Study

The influence of two types of electric fence on large mammal movements in the Kilombero Valley, southern Tanzania

  • Published source details Bonnington C., Grainger M., Dangerfield S. & Fanning E. (2009) The influence of electric fences on large mammal movements in the Kilombero Valley, Tanzania. African Journal of Ecology, 48, 280-284

Summary

 

Two types of electric wire fences were erected around a number of teak Tectona grandis plantations to prevent tree damage by African elephant Loxodonta africana in Southern Tanzania (8°34’S, 8°36’E). This study investigated the impact that these fences (one a eight-wire electrified ‘full’ 2 m high fence with the lowest wire approximately 50 cm above the ground, and the other a ‘half’ fence with a single electrified wire 1.5 m above the ground) have on large mammal movements in the area.

 

 

Six full fences and 16 half fences were surveyed in April and May 2005 and January and February 2006. Transects were walked along each of the fence types and spoor of all large mammals recorded. The spoor was categorised depending on the mammal’s movement near the fence. It was either recorded as ‘restrictive’ (if the mammal spoor did not cross the fence) or ‘accessible’ (if the mammal spoor passed across the fence). Mammal species were categorised depending on their shoulder height for the purpose of analysis.

 

As intended, both types of fencing created an impenetrable barrier towards elephants. Mammals < 2.5 m shoulder height were significantly more likely to penetrate the half fence compared to the full fence. All other ‘large mammal’ species recorded during the survey (species 1.5-2.5 m shoulder height, e.g. African buffalo Syncerus caffer and hippopotamus Hippopotamus amphibius passed through the half fence. A number of smaller species (0.5-1.5 m shoulder height, e.g. spotted hyena Crocuta crocuta and warthog Phacochoerus africanus did not penetrate the full fence on any occasion. These results have major implications for wildlife connectivity. Full fences prevented access of elephant into teak stands but were not selective in their nature thus all other ‘non-pest’ species were also prevented entry. On the other hand, the half fence was selective in the way it restricted elephant access but allowed other species entry and thus maintained habitat connectivity for these species. As a result of these findings, erection of half fences as an alternative to full fences is now the preferred conservation management strategy.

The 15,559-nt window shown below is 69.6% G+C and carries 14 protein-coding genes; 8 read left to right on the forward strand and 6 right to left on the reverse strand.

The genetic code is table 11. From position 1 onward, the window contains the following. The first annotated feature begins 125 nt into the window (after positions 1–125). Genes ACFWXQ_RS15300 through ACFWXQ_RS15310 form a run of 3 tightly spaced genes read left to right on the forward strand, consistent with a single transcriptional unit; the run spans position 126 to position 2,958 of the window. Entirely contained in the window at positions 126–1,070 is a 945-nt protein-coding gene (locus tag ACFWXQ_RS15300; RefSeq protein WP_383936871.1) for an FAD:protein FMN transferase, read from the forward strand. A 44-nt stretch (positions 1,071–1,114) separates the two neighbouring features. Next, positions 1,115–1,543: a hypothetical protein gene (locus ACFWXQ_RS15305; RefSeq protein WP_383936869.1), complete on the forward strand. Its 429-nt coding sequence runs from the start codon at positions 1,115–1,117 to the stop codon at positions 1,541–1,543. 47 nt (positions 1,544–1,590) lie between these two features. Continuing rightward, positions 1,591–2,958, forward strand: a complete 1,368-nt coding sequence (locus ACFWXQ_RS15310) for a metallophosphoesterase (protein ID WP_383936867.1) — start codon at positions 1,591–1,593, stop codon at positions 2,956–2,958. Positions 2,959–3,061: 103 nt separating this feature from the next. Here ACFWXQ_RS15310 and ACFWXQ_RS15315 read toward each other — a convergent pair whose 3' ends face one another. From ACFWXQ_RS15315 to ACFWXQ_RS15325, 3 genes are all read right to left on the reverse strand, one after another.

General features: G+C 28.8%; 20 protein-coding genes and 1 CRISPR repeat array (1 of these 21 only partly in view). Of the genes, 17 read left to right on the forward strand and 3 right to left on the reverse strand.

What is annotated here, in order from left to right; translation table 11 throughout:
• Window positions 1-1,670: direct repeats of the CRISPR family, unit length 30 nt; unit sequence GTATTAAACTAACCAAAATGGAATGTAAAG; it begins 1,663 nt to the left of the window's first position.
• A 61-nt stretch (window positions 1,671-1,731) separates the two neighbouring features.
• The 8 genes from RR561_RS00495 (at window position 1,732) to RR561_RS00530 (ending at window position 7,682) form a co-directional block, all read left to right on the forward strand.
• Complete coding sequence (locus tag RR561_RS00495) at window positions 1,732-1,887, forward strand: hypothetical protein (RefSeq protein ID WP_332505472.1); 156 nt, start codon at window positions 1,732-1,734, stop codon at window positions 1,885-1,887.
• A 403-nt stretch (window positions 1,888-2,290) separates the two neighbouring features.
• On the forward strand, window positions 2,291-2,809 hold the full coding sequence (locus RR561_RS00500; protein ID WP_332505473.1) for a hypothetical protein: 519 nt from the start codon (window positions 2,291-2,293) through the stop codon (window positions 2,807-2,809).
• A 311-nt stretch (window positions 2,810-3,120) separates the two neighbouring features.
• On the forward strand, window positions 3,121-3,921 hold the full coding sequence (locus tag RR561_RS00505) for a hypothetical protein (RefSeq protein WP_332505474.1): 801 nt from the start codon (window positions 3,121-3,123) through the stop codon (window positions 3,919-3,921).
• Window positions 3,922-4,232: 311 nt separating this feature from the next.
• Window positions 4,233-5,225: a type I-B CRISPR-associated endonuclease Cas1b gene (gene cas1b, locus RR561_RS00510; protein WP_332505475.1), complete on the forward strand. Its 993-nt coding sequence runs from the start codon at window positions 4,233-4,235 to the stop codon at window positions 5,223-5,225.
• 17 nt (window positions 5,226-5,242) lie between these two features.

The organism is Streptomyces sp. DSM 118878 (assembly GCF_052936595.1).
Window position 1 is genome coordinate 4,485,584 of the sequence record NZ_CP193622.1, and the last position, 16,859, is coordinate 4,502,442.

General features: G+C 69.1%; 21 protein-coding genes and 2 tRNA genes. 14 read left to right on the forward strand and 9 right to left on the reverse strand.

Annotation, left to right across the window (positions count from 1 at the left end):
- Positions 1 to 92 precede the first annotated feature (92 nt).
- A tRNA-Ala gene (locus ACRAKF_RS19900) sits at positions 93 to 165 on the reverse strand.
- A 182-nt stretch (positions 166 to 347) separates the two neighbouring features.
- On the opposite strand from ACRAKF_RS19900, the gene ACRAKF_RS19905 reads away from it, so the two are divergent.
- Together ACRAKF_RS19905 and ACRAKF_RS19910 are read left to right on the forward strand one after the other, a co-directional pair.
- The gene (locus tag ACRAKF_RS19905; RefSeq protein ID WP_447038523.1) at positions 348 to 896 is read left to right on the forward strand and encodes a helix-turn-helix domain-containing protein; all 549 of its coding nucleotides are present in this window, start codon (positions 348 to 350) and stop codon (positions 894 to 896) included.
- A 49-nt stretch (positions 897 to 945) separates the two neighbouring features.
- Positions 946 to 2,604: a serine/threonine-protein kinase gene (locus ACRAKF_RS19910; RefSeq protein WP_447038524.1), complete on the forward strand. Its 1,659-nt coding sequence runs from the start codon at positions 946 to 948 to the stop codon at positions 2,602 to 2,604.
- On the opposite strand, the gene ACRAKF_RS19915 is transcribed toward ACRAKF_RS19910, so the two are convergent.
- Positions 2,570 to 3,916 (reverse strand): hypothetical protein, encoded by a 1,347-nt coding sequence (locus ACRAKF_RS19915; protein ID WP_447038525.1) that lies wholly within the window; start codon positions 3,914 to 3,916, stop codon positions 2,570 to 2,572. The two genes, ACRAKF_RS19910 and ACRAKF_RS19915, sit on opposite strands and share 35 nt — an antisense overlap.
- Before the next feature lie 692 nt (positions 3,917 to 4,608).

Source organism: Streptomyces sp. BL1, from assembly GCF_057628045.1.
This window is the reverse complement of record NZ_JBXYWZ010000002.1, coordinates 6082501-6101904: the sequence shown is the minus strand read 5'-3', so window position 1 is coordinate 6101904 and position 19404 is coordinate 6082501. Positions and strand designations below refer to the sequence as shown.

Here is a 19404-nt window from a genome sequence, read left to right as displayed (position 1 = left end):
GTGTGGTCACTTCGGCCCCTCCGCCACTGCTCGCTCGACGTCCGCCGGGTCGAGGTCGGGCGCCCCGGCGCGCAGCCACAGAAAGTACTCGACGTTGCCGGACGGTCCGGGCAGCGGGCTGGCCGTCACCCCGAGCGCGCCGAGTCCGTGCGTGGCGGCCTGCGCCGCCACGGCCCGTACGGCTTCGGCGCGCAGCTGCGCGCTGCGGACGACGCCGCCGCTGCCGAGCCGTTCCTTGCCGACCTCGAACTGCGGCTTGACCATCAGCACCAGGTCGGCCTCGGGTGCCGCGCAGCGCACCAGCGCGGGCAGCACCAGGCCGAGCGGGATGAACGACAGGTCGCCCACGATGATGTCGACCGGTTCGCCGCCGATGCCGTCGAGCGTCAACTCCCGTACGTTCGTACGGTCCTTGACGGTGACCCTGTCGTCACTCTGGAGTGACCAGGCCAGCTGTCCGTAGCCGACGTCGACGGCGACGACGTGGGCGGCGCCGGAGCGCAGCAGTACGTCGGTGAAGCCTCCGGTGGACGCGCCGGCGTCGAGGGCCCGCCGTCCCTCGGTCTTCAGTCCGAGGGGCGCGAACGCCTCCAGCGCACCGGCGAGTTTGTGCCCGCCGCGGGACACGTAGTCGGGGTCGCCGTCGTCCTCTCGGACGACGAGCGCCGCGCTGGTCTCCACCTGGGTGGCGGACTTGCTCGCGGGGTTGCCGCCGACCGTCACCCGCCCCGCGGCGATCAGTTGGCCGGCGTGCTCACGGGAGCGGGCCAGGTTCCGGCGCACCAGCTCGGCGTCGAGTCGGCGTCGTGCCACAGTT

Note: If using or referring to this published study, please read and quote the original paper which can be viewed at: http://onlinelibrary.wiley.com/doi/10.1111/j.1365-2028.2009.01092.x/abstract

 

 

Output references

What Works in Conservation

What Works in Conservation provides expert assessments of the effectiveness of actions, based on summarised evidence, in synopses. Subjects covered so far include amphibians, birds, terrestrial mammals, forests, peatland and control of freshwater invasive species. More are in progress.

More about What Works in Conservation

Download free PDF or purchase
The Conservation Evidence Journal

The Conservation Evidence Journal

An online, free to publish in, open-access journal publishing results from research and projects that test the effectiveness of conservation actions.

Read the latest volume: Volume 18

Go to the CE Journal

Discover more on our blog

Our blog contains the latest news and updates from the Conservation Evidence team, the Conservation Evidence Journal, and our global partners in evidence-based conservation.


Who uses Conservation Evidence?

Meet some of the evidence champions

Endangered Landscape Programme Red List Champion - Arc Kent Wildlife Trust The Rufford Foundation Save the Frogs - Ghana Bern wood Supporting Conservation Leaders National Biodiversity Network Sustainability Dashboard Frog Life The international journey of Conservation - Oryx British trust for ornithology Cool Farm Alliance UNEP AWFA Butterfly Conservation People trust for endangered species Vincet Wildlife Trust